Monday, October 15, 2012

Being still

[Photograph by Linda McCartney, 1996]

The past 8-13 years have been crazy.  Having children generally takes a person's life and shakes it...continuously.  Any moment where it feels like you've caught up, that things make sense, that you've finally conquered fleeting.  Add a special-needs diagnosis for your younger child into the mix, and what you have is chaos and stress multiplied.

I came upon the above photograph at some point before the birth of my first child.  I think I found it in a magazine, and clipped it to tuck into whatever journal I was using at that point.  Little did I know then that this photograph would hint at a stillness which I have yet to recapture, 13 years into the parenting journey.  But it is a beautiful image, I think.  The background in unfocused of course, but when I look at this photo I envision the environment of the background to be several acres of grass/garden/woods, sloping gently down to a small creek.  Just outside the area of this photo is a mug of steaming, freshly-steeped tea.  Other than muffled sounds of birds and a breeze from outside, it is absolutely, utterly quiet in the room. 

There is stillness in this image.  And in contemplating it, there is a stolen moment of time in which to be still.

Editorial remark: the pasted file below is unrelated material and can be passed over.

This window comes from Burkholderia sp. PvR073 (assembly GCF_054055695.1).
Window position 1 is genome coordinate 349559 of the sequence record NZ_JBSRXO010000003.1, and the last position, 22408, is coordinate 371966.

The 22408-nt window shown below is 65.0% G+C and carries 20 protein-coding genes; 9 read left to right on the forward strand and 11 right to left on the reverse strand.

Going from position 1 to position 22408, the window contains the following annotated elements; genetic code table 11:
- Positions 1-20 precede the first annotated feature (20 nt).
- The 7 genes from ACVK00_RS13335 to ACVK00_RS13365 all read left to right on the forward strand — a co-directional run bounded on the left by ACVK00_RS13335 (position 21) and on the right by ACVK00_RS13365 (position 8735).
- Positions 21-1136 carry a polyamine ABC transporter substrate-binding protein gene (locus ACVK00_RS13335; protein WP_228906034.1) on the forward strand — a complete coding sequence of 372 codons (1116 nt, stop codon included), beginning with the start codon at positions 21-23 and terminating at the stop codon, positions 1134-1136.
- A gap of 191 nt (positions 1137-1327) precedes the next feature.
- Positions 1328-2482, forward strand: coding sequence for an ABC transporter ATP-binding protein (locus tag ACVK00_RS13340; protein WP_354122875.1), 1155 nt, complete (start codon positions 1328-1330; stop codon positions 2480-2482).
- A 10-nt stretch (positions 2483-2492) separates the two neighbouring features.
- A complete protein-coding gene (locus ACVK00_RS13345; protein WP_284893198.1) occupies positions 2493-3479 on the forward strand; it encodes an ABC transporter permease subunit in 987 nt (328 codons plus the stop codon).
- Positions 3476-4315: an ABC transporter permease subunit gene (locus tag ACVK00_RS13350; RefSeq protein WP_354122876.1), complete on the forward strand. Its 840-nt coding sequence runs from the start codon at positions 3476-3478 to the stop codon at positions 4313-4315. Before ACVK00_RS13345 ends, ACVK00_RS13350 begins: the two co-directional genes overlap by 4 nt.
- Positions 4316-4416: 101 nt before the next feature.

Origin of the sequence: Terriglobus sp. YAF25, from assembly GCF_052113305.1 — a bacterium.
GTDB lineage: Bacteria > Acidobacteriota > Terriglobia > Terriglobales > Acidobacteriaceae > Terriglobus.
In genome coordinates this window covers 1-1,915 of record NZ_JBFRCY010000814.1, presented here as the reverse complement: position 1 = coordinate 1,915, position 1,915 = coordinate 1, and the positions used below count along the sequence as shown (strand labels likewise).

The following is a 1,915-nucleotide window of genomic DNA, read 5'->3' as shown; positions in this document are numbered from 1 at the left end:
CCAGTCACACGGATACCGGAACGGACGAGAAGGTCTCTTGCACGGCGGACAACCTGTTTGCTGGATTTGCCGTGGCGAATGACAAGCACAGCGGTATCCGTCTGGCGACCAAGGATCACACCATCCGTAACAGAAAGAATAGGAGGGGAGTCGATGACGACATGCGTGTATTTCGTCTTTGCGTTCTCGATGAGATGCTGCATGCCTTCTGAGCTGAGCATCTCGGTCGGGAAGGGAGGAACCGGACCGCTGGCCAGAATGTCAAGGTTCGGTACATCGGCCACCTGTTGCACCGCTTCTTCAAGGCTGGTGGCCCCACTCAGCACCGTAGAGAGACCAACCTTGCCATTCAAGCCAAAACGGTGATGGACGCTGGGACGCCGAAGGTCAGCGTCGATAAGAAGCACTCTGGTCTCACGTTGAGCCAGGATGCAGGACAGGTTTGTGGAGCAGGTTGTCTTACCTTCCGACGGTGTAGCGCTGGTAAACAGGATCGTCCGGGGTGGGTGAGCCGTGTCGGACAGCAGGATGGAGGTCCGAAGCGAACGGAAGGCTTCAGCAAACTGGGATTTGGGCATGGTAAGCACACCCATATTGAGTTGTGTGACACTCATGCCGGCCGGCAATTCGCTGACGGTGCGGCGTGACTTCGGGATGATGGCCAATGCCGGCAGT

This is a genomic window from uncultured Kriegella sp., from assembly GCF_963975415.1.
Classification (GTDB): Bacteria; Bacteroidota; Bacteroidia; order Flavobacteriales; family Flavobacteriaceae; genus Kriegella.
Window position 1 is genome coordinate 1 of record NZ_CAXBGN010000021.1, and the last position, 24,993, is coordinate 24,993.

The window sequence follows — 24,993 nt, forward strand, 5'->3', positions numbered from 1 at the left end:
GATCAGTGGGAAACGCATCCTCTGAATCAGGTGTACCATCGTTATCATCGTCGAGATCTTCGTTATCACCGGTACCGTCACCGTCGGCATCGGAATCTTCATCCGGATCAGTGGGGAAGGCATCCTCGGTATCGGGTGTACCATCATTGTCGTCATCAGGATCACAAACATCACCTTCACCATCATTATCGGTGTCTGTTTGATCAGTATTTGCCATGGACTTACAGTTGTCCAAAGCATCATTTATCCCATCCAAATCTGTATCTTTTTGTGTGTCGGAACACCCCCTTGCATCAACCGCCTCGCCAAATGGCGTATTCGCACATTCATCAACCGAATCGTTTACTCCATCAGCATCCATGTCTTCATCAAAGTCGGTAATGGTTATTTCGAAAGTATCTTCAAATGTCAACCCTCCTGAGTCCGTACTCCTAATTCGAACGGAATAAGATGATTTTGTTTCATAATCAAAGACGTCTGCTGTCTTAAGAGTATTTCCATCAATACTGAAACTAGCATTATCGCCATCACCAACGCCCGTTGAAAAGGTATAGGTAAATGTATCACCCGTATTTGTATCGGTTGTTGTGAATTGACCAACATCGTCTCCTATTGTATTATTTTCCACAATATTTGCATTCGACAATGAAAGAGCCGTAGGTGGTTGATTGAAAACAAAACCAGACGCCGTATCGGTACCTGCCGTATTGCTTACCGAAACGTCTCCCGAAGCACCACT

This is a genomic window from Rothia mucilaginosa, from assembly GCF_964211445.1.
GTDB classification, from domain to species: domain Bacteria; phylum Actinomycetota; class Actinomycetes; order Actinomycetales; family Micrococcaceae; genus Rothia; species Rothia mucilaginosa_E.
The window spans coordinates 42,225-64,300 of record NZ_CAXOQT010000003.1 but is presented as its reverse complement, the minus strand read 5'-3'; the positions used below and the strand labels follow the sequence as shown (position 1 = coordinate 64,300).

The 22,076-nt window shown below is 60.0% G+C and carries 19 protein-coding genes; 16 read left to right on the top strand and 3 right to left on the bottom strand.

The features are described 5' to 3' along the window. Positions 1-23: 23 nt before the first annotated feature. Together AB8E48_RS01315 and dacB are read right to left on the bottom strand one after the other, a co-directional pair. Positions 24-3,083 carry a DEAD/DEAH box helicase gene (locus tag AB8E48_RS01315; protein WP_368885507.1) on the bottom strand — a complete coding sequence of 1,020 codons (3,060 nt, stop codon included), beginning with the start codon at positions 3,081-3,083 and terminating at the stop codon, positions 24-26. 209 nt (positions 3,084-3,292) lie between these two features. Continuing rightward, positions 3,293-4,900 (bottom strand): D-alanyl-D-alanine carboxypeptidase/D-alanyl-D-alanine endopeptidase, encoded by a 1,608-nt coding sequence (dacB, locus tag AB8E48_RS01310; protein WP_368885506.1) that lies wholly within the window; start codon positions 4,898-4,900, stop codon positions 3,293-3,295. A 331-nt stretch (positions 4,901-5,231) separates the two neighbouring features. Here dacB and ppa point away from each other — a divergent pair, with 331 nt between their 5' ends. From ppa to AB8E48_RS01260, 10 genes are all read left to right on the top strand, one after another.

I am not still very often.  That is a very difficult state to achieve for any woman with children, pets, and a house for which they are responsible.  When I got up this morning I already had the weight on my head of the list of things which I should do, must do, on and on.  For the past 13+ years I have belonged to a group of humans for whom "being still" must be, has to be, a conscious choice.  This group of people no longer has the sweet luxury of chunks of completely un-claimed time.  The much-celebrated and longed-for "weekend" really has no meaning.  Being able to sit down and watch a 2-3 hour-long football game, without interruption, absolutely never happens.  Sometimes "being still" means simply being able to stay in one place for several hours, without being called upon every 10-20 minutes (either mentally, or actually) to find something/cook something/clean something/feed someone/tend to someone else's needs. 

Do you choose to be still, every so often?  What does your stillness look like?


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